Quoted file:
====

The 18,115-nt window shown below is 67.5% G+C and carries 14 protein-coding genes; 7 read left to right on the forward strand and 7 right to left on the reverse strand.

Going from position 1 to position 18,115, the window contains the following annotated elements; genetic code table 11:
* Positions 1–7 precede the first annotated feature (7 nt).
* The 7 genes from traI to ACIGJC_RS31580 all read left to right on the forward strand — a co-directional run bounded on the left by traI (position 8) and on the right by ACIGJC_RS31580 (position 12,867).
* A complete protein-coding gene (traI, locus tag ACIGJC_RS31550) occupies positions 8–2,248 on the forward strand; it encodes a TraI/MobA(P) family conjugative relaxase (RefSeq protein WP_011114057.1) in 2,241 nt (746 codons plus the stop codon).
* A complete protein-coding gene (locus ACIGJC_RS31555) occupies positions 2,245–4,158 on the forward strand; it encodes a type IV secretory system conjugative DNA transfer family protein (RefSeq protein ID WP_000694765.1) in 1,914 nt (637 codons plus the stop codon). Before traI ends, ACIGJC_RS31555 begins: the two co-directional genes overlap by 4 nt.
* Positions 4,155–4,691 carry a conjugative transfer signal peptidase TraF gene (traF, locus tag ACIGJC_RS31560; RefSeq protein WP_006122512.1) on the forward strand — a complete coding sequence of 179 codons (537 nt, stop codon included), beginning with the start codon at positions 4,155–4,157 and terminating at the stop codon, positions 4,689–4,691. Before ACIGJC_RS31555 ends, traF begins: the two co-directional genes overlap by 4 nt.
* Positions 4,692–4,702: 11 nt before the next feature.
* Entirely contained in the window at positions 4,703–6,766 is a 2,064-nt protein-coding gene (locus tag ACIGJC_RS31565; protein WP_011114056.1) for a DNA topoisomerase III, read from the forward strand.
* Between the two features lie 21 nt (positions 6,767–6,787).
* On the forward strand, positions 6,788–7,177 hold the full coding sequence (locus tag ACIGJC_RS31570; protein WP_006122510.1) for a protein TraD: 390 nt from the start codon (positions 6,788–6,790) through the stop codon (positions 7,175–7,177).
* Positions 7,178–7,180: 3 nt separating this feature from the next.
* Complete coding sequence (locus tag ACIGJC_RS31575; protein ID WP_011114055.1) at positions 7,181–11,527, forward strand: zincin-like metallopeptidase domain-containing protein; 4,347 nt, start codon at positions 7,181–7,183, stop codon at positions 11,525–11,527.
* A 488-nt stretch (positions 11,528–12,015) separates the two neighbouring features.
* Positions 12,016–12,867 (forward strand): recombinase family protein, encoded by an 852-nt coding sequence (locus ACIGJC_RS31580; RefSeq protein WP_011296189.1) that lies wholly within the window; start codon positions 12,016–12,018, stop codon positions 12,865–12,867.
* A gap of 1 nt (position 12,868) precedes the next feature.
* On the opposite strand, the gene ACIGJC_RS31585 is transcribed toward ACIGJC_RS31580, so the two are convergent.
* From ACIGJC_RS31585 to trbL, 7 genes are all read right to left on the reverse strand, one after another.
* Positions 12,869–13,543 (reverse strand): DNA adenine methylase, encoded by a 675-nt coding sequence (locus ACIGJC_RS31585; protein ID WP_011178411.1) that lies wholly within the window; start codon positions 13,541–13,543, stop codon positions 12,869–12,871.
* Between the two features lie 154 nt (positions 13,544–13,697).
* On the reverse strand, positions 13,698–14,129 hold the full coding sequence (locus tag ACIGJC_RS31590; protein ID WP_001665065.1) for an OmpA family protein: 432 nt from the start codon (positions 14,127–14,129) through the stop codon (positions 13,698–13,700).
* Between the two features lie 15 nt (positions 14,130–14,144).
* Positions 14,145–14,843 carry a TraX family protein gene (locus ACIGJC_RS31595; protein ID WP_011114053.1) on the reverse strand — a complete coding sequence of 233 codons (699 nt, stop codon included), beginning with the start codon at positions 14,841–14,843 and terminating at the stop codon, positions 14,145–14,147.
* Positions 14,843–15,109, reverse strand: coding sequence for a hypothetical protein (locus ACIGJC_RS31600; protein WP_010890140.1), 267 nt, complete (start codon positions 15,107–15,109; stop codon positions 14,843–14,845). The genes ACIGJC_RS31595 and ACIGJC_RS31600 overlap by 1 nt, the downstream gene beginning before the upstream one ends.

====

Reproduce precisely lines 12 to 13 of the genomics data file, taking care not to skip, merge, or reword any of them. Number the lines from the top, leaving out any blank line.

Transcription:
* Positions 7,178–7,180: 3 nt separating this feature from the next.
* Complete coding sequence (locus tag ACIGJC_RS31575; protein ID WP_011114055.1) at positions 7,181–11,527, forward strand: zincin-like metallopeptidase domain-containing protein; 4,347 nt, start codon at positions 7,181–7,183, stop codon at positions 11,525–11,527.